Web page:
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The taxonomic challenge posed by the Antarctic echinoids Abatus bidens and Abatus cavernosus (Schizasteridae, Echinoidea)
David, B.; Saucède, T.; Chenuil, A.; Steimetz, E.; De Ridder, C. (2016). The taxonomic challenge posed by the Antarctic echinoids Abatus bidens and Abatus cavernosus (Schizasteridae, Echinoidea). Polar Biol. 39(5): 897-912. https://dx.doi.org/10.1007/s00300-015-1842-5
In: Polar Biology. Springer-Verlag: Berlin; Heidelberg. ISSN 0722-4060; e-ISSN 1432-2056, more
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    Abatus bidens Mortensen, 1910 [WoRMS]; Abatus cavernosus (Philippi, 1845) [WoRMS]; Echinoidea [WoRMS]; Schizasteridae Lambert, 1905 [WoRMS]
Author keywords
    Abatus bidens; Abatus cavernosus; Cryptic species; Echinoidea;Schizasteridae; Southern Ocean

Authors  Top 
  • David, B., more
  • Saucède, T.
  • Chenuil, A.
  • Steimetz, E.
  • De Ridder, C., more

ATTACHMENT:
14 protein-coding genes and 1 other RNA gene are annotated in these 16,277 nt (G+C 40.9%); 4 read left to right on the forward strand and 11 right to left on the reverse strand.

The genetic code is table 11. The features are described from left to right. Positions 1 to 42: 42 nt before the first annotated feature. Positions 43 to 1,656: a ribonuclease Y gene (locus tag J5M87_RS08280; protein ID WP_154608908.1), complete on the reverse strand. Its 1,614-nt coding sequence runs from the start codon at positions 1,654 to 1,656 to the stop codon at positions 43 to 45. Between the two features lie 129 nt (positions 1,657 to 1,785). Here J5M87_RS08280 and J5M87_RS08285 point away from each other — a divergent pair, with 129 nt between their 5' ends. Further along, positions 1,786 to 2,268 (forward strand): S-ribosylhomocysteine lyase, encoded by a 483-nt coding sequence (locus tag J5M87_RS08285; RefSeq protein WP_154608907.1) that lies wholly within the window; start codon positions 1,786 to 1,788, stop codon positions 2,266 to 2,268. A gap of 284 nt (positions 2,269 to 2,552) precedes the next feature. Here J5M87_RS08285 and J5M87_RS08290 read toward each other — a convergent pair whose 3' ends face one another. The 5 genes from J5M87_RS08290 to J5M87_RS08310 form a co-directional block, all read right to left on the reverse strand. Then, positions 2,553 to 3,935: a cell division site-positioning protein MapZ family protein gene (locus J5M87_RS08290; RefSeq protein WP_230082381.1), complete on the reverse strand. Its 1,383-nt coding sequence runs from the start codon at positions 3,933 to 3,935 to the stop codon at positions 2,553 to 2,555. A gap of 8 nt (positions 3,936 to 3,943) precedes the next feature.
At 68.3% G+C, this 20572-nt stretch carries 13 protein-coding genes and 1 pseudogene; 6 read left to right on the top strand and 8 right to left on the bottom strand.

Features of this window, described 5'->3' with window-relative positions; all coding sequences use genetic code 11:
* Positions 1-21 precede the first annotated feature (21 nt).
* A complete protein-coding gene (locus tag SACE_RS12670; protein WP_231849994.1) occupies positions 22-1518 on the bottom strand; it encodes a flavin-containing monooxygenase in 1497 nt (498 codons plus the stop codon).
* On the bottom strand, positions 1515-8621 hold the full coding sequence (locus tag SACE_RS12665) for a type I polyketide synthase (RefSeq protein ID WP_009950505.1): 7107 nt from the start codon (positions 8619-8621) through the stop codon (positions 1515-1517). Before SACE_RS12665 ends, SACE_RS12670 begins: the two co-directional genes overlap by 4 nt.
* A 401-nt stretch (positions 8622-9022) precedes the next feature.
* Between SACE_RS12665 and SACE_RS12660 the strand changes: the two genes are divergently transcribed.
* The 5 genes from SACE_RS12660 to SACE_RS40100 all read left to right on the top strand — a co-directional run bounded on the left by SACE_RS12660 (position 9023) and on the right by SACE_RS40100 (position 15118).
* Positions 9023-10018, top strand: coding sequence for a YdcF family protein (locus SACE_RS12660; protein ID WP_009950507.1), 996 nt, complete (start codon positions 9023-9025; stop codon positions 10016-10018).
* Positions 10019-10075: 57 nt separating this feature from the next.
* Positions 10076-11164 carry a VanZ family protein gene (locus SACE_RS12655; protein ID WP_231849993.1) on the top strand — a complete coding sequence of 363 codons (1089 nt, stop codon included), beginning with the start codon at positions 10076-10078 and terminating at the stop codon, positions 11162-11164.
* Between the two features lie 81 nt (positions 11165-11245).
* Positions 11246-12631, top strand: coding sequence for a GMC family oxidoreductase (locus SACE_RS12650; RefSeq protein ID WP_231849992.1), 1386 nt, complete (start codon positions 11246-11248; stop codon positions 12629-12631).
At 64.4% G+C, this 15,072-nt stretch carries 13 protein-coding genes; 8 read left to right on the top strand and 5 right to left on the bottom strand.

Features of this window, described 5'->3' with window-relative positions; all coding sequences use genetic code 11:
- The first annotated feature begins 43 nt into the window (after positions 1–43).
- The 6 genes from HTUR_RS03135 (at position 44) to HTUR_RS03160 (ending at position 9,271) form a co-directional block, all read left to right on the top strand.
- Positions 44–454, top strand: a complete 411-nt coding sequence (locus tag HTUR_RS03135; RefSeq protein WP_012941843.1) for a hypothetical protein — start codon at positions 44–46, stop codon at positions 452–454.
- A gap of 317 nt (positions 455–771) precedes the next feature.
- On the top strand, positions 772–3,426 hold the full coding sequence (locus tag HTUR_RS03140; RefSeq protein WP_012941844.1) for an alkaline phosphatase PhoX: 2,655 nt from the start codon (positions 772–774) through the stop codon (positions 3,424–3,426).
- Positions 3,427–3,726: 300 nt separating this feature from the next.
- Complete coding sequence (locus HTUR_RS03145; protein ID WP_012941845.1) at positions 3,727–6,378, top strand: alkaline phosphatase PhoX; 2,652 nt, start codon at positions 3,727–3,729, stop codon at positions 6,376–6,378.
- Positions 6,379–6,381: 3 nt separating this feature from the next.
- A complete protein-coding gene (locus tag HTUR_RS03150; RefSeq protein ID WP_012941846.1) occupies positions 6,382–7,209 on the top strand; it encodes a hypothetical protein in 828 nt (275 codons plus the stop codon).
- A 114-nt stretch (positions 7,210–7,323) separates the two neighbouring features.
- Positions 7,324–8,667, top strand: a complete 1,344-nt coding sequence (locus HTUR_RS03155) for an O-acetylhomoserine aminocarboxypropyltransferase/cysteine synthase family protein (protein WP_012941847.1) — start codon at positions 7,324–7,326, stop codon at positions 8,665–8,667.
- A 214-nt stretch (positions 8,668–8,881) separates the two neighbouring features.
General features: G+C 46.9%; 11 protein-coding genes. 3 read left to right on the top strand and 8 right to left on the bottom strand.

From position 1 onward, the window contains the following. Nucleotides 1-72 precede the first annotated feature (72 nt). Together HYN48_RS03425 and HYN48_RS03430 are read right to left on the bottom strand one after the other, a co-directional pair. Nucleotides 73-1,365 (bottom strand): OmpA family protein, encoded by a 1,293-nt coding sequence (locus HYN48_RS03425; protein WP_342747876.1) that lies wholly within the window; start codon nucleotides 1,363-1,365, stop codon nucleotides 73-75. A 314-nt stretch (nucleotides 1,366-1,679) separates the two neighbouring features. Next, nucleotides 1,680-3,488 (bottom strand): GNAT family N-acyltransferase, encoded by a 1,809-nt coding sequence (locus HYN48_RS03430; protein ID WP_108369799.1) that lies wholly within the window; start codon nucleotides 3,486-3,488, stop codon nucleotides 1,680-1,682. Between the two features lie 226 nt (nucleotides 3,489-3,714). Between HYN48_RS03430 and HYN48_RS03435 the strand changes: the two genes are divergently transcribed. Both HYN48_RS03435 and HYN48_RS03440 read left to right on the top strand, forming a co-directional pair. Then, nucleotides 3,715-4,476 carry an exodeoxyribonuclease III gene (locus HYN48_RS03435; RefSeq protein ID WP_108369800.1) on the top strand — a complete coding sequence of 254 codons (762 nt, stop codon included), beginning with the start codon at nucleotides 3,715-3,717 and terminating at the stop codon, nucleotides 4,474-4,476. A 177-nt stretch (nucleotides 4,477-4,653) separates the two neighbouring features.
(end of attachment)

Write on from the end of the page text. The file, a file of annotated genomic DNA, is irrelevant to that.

Cryptic species have been repeatedly described for two decades among the Antarctic fauna, challenging the classic model of Antarctic species with circumpolar distributions and leading to revisit the richness of the Antarctic fauna. No cryptic species had been so far recorded among Antarctic echinoids, which are, however, relatively well diversified in the Southern Ocean. The R/V Polarstern cruise PS81 (ANT XXIX/3) came across populations of Abatus bidens, a schizasterid so far known by few specimens that were found living in sympatry with the species Abatus cavernosus. The species A. cavernosus is reported to have a circum-Antarctic distribution, while A. bidens is only recorded with certainty in South Georgia and at the northern tip of the Antarctic Peninsula. Based on genetic and morphological analyses, our results clearly show that A. bidens and A. cavernosus are two distinct species. The analyzed specimens of A. bidens group together in two haplogroups separated from one another by 2.7 % of nucleotide differences. They are located in the Weddell Sea and in the Bransfield Strait. Specimens of A. cavernosus form one single haplogroup separated from haplogroups of A. bidens by 5 and 3.5 % of nucleotide differences, respectively. The species was collected in the Drake Passage and in the Bransfield Strait. Morphological analyses differentiate A. bidens from A. cavernosus. In contrast, the two genetic groups of A.bidens cannot be differentiated from one another based on morphology alone, suggesting that they may represent a case of cryptic species, common in many Antarctic taxa, but not yet reported in Antarctic echinoids. This needs to be confirmed by complementary analyses of independent genetic markers.

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